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The British government is considering taking legal action against Spain over stringent border checks imposed at the border with Gibraltar, a spokesman for Prime Minister David Cameron said Monday.
The spokesman said the checks by Spanish guards, which have caused tailbacks of several hours at the border of the British-held territory, were "politically motivated and totally disproportionate".
"Clearly the prime minister is disappointed by the failure of Spain to remove the additional border checks this weekend," the spokesman told reporters.
"We are now considering what legal action is open to us.
"This would be an unprecedented step so we want to consider it carefully before a making a decision to pursue."
Britain and Spain are embroiled in an increasingly tense diplomatic spat over Gibraltar, a tiny self-governing British territory at the southern tip of Spain.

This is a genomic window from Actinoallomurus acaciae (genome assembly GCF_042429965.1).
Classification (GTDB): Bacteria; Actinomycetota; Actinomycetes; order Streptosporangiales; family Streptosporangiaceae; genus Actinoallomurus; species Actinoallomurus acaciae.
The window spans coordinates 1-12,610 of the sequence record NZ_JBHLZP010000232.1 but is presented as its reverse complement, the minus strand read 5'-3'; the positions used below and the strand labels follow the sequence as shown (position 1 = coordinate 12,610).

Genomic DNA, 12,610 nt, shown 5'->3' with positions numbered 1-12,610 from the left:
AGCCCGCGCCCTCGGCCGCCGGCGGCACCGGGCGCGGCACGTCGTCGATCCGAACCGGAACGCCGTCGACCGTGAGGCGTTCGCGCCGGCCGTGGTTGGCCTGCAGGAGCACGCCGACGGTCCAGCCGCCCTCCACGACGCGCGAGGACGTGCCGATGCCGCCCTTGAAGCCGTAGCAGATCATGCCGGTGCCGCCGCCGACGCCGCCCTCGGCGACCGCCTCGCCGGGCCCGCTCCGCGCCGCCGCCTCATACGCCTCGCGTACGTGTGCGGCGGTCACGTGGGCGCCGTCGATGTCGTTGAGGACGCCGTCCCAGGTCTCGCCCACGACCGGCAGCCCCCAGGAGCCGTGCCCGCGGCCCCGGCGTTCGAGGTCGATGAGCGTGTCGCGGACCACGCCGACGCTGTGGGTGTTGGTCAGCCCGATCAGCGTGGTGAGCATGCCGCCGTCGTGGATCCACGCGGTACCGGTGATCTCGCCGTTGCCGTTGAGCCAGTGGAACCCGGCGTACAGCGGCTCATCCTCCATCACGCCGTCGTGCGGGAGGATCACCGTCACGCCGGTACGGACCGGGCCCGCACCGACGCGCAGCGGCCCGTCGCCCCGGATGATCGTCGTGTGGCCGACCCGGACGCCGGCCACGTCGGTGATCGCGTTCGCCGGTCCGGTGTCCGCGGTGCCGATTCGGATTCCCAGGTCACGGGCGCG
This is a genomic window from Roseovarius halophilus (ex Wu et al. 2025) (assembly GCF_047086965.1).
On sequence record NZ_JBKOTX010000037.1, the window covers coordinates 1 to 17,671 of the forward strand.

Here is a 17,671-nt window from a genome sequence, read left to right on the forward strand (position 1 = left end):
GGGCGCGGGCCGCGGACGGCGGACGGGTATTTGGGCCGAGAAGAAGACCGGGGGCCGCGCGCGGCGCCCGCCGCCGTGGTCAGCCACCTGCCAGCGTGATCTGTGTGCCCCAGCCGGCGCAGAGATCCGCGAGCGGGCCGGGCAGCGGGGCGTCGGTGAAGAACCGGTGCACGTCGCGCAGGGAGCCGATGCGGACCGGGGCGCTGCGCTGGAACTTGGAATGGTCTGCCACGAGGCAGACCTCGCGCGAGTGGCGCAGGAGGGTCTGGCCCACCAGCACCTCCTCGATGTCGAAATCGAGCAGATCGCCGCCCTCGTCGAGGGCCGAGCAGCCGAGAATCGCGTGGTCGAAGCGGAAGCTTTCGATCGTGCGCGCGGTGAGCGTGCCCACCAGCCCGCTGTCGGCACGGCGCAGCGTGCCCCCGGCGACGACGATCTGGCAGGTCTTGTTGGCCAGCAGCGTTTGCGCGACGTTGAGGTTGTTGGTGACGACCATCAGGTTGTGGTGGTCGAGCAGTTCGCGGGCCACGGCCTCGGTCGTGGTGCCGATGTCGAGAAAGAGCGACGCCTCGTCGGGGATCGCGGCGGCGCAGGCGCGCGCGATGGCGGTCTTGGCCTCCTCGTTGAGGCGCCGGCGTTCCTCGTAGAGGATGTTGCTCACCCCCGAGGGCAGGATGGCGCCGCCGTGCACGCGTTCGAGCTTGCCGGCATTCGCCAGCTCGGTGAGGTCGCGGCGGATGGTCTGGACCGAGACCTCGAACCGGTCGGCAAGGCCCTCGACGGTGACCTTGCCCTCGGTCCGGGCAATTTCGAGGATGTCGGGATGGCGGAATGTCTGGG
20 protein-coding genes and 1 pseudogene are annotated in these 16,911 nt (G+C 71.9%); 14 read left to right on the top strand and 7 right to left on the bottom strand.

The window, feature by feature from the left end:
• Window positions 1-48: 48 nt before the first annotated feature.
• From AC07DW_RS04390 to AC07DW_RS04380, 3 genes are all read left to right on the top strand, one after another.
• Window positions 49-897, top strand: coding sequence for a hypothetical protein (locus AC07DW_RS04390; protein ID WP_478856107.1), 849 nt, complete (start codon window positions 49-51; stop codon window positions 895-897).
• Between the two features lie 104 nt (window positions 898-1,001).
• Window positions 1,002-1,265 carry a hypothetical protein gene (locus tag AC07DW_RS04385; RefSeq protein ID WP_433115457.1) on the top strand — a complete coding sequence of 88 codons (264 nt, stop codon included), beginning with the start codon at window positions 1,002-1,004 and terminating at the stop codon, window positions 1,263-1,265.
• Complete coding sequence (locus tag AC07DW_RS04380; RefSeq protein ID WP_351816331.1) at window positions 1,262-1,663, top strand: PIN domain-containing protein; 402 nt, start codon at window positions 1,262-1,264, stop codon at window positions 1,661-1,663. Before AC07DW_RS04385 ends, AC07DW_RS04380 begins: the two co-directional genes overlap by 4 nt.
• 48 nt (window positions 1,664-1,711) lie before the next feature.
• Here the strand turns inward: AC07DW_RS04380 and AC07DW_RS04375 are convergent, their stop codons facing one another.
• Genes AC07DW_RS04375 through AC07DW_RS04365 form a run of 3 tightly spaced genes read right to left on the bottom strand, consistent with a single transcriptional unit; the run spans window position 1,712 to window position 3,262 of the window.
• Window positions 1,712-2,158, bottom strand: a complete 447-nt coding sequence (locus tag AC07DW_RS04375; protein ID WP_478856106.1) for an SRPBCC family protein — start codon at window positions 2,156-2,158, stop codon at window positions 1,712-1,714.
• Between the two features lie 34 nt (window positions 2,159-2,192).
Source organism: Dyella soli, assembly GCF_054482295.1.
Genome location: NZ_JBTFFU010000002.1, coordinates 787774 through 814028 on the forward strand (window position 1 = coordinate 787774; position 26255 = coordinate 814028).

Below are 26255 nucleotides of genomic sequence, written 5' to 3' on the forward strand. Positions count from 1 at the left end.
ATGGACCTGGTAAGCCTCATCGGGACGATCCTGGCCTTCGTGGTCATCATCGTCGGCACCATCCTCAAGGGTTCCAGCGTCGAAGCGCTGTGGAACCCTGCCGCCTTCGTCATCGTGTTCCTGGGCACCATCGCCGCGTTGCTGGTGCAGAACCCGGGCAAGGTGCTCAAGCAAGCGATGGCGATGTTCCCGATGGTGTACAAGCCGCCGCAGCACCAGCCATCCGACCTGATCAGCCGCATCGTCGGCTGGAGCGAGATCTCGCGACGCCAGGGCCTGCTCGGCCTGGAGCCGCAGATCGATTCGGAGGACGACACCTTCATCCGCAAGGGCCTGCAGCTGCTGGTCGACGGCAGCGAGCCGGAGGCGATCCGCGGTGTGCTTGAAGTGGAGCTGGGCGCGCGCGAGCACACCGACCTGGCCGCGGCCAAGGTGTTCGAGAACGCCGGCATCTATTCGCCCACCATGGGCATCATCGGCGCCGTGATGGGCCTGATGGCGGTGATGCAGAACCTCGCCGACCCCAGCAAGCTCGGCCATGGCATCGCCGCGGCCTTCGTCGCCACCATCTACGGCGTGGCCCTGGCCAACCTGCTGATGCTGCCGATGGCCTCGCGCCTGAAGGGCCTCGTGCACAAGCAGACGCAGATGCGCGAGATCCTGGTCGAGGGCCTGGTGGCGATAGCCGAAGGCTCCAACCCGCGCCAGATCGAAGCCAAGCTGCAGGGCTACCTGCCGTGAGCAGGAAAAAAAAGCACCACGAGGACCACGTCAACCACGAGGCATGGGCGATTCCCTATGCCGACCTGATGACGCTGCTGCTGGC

Gibraltar has accused Madrid of imposing the checks in retaliation for its construction of an artificial concrete reef off its coast, which it says is aimed at stopping alleged incursions by Spanish fishing boats.
Madrid claims the border checks are necessary to combat smuggling and that the reef is a deliberate impediment to Spanish fishing vessels in a dispute over territorial waters.
A handful of British warships began setting sail for the Mediterranean on Monday on what the defence ministry stresses is a routine exercise that was planned months ago.
But one of the ships is set to dock in Gibraltar later this week in a move that is being seen by Spanish media as an act of intimidation.